A little over a year later I was called out again. Is this starting to sound familiar? It should. The same contractor that did the botched furnace and air conditioner replacement above was hired to replace the evaporator coil on this job. His work was a total train wreck. It was done wrong in almost every way imaginable, including the most painfully obvious way: He replaced the four ton coil with yet another four ton coil!

I know it sounds hard to believe, but you can see for yourself. This file is what I sent the homeowner in the fall of 2006. This file is of the replacement work I did in the spring of 2007. Why so long for the second replacement? Because as I mentioned above the contractor disappeared. This homeowner lucked out in that he was finally able to get the bond company to pay out.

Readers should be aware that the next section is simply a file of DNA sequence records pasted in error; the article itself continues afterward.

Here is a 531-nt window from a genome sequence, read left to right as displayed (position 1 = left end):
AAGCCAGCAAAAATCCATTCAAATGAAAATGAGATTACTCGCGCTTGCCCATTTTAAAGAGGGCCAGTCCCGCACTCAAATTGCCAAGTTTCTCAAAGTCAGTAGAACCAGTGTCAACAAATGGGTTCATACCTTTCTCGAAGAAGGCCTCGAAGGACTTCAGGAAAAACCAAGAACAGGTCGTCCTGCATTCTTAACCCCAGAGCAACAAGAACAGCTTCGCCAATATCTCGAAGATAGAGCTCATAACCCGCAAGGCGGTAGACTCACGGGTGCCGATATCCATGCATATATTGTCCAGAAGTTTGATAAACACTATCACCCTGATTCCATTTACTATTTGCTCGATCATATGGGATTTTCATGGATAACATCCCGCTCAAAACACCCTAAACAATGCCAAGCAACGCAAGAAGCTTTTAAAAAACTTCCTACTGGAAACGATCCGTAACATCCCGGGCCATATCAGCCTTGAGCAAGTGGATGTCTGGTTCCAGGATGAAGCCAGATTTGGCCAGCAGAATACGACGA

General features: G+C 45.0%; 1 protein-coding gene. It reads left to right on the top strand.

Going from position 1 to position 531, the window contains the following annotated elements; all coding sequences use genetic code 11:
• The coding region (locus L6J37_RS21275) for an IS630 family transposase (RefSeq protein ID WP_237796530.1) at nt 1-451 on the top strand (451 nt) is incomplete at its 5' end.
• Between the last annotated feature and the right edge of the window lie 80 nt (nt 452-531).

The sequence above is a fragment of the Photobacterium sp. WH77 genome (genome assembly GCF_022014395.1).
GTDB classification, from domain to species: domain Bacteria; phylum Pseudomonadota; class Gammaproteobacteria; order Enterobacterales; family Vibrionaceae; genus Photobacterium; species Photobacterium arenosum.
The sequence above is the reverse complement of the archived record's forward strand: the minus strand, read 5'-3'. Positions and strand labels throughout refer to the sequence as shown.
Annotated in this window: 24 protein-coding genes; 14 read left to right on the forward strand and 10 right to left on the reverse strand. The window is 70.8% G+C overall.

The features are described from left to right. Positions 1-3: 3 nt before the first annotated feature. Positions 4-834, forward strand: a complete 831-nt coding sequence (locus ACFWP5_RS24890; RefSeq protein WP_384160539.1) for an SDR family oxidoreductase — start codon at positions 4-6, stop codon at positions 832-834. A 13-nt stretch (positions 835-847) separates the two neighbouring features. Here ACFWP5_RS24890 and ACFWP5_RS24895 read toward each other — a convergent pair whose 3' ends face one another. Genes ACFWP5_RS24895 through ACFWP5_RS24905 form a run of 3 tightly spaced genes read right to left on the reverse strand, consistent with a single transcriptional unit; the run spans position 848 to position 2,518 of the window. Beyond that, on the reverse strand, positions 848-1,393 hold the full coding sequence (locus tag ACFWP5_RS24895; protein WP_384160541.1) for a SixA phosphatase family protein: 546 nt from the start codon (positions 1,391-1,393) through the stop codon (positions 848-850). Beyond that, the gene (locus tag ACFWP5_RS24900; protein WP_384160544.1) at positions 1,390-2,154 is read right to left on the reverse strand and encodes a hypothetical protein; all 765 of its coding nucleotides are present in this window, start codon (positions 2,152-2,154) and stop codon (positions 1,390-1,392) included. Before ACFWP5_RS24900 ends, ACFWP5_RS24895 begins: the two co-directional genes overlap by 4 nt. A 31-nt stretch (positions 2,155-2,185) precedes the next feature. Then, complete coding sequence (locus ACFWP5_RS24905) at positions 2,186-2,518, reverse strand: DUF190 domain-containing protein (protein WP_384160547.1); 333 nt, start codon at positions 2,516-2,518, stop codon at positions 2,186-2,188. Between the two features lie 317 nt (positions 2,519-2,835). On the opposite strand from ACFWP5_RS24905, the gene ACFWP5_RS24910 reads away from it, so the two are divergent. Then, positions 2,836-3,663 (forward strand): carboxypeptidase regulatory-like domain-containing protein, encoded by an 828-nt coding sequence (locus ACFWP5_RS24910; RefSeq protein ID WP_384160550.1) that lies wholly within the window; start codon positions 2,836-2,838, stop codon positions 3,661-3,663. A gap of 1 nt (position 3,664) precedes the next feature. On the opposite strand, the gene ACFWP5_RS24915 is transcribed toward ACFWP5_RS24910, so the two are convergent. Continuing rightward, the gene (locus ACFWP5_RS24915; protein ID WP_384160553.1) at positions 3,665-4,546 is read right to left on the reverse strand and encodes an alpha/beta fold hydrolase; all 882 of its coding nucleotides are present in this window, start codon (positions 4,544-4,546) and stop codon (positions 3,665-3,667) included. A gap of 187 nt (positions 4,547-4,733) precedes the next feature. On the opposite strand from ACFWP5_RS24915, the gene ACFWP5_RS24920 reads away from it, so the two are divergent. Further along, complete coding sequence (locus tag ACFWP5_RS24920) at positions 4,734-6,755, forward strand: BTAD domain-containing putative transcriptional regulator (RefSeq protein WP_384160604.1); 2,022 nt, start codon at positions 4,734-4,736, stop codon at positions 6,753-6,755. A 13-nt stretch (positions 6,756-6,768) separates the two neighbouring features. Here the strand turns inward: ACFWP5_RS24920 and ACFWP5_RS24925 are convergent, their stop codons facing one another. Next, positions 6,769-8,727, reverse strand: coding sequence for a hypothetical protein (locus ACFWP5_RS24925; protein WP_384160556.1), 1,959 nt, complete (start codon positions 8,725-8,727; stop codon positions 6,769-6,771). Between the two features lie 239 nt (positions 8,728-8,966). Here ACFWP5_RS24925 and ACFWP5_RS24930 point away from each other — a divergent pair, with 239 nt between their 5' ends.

Needless to say the property manager is now a little more vehement in their recommendation of my services over the low price leaders. They reviewed my company on Yahoo Local.

1) A building permit was not pulled. That's not surprising because an inspector would have failed the job on site. In California at least the law requires that a permit be pulled anytime such work is done. And it also requires that the homeowner disclose the fact that a permit wasn't pulled when he or she sells the home. (There's no picture for 1.)

2) The hacked together sheet metal duct that connects the furnace to the attic ducts is not insulated. The metal gets ice cold when the air conditioner is on. It wastes energy and sometimes condenses water. Should enough water condense it could eventually drip down to the furnace's circuit board.

3) The hot exhaust pipe doesn't have proper clearance to combustibles. It's right next to the black foam insulation of the suction line.

4) There is no p-trap or vent on the PVC drain line as required by code. As a result conditioned air blows down the pipe during summer.